Johnny's introduction to the world of politics comes courtesy of his job as a rider for the Whig newspaper, the Boston Observer. The theme of politics is most evident in the middle of the Johnny Tremain, up to the point where the war starts and the theme of politics takes a backseat because diplomacy has failed. The major thing to notice is that there are two major parties, Whigs and Tories, and pretty much everyone in Boston eventually ends up on one side or the other. Politics in the novel happens through meetings, diplomacy, spying, spin-doctoring, and occasional violence. In other words, not much has changed.
Questions About Politics
- Does Johnny ever come to hold political beliefs of his own, or does he just go along with what people around him think?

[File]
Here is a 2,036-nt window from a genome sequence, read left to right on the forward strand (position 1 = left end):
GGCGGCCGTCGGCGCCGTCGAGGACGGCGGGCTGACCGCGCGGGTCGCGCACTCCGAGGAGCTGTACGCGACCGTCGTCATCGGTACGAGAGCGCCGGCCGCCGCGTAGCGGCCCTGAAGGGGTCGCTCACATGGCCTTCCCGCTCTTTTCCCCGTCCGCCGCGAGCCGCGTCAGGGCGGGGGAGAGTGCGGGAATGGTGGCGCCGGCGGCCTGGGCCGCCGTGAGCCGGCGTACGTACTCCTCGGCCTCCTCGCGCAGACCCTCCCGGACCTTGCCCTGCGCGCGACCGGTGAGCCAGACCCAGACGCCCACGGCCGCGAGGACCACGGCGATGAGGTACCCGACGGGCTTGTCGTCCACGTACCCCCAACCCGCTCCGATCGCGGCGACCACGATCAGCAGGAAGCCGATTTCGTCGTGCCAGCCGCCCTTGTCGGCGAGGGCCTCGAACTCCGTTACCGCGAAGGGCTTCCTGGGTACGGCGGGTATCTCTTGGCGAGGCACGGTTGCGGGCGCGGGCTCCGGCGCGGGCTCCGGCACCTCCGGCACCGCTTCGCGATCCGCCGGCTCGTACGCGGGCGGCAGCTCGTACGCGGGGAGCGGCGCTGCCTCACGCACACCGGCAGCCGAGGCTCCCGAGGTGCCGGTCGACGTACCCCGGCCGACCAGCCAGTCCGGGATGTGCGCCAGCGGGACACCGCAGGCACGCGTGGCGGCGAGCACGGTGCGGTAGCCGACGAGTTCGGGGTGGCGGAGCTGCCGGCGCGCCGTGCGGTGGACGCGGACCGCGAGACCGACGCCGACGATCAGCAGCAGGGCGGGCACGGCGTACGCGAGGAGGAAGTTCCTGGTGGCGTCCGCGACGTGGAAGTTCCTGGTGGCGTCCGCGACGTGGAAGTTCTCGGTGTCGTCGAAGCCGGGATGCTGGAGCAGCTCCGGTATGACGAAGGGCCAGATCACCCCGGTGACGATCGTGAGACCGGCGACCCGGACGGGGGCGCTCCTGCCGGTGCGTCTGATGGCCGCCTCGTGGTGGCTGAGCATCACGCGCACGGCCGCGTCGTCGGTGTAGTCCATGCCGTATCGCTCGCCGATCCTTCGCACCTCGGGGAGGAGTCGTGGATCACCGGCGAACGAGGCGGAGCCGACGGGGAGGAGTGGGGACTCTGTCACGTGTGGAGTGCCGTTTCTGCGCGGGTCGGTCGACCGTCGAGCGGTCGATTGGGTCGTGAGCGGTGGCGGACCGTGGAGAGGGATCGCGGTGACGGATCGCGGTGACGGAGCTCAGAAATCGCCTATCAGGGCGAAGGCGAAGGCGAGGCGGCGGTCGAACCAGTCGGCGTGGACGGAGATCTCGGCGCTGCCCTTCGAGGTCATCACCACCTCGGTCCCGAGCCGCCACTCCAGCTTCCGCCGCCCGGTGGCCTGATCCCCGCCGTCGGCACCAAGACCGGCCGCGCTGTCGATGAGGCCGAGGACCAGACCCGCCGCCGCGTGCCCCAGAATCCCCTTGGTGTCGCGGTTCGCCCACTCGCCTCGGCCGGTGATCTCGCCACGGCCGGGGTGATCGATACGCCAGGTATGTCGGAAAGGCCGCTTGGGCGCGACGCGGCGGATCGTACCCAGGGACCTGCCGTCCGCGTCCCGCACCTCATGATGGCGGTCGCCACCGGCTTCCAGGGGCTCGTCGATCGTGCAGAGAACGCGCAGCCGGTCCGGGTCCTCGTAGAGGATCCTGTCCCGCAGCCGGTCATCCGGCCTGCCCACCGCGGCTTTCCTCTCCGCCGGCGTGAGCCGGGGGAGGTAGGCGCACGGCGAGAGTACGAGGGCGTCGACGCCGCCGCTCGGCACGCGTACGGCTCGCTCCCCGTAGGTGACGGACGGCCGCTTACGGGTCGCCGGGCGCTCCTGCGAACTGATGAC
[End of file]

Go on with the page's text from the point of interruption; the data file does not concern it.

- Think about characters who self-identify as Tories or Whigs. What reasons do they give for their choices?
- Are there any characters who could be identified as political moderates? What is the effect of their inclusion in or exclusion from the novel?
- If you had lived in Boston in 1773-1775, do you think you would be a Tory, a Whig, a moderate, or politically apathetic? Why?
Chew on This
While Johnny initially becomes a Whig almost by chance, he eventually makes the personal decision to rebel against England.
While their ultimate goals may be noble, political corruption is hinted at among the members of the Boston Observers.